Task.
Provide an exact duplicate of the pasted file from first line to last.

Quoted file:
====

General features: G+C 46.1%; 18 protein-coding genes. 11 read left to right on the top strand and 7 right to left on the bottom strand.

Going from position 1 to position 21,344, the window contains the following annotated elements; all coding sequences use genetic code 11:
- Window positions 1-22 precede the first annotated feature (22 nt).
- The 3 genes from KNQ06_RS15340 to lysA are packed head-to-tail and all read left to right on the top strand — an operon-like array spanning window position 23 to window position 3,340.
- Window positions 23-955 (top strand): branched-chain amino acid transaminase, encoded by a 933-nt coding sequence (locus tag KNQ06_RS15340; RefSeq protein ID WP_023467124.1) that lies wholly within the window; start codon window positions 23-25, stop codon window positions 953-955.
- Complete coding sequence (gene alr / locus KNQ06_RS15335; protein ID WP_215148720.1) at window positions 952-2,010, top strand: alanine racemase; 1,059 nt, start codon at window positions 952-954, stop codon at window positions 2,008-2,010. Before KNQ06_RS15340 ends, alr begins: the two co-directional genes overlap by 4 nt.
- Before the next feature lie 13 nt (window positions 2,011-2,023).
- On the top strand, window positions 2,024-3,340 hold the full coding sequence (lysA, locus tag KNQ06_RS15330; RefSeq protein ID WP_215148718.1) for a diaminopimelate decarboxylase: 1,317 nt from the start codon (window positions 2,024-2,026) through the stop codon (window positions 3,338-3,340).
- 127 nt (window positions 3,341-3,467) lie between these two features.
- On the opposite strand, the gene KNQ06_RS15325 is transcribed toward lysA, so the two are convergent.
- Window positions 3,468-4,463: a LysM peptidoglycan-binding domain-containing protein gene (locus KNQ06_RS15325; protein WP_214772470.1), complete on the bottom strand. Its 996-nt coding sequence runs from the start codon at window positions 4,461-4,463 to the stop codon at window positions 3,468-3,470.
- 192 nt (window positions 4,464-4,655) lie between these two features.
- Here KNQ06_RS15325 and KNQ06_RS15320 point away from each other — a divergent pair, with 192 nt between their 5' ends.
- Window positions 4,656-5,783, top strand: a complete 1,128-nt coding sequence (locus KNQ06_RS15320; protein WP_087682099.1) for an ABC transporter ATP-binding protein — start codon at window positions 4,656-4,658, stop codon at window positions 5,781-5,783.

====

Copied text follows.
General features: G+C 46.1%; 18 protein-coding genes. 11 read left to right on the top strand and 7 right to left on the bottom strand.

Going from position 1 to position 21,344, the window contains the following annotated elements; all coding sequences use genetic code 11:
- Window positions 1-22 precede the first annotated feature (22 nt).
- The 3 genes from KNQ06_RS15340 to lysA are packed head-to-tail and all read left to right on the top strand — an operon-like array spanning window position 23 to window position 3,340.
- Window positions 23-955 (top strand): branched-chain amino acid transaminase, encoded by a 933-nt coding sequence (locus tag KNQ06_RS15340; RefSeq protein ID WP_023467124.1) that lies wholly within the window; start codon window positions 23-25, stop codon window positions 953-955.
- Complete coding sequence (gene alr / locus KNQ06_RS15335; protein ID WP_215148720.1) at window positions 952-2,010, top strand: alanine racemase; 1,059 nt, start codon at window positions 952-954, stop codon at window positions 2,008-2,010. Before KNQ06_RS15340 ends, alr begins: the two co-directional genes overlap by 4 nt.
- Before the next feature lie 13 nt (window positions 2,011-2,023).
- On the top strand, window positions 2,024-3,340 hold the full coding sequence (lysA, locus tag KNQ06_RS15330; RefSeq protein ID WP_215148718.1) for a diaminopimelate decarboxylase: 1,317 nt from the start codon (window positions 2,024-2,026) through the stop codon (window positions 3,338-3,340).
- 127 nt (window positions 3,341-3,467) lie between these two features.
- On the opposite strand, the gene KNQ06_RS15325 is transcribed toward lysA, so the two are convergent.
- Window positions 3,468-4,463: a LysM peptidoglycan-binding domain-containing protein gene (locus KNQ06_RS15325; protein WP_214772470.1), complete on the bottom strand. Its 996-nt coding sequence runs from the start codon at window positions 4,461-4,463 to the stop codon at window positions 3,468-3,470.
- 192 nt (window positions 4,464-4,655) lie between these two features.
- Here KNQ06_RS15325 and KNQ06_RS15320 point away from each other — a divergent pair, with 192 nt between their 5' ends.
- Window positions 4,656-5,783, top strand: a complete 1,128-nt coding sequence (locus KNQ06_RS15320; protein WP_087682099.1) for an ABC transporter ATP-binding protein — start codon at window positions 4,656-4,658, stop codon at window positions 5,781-5,783.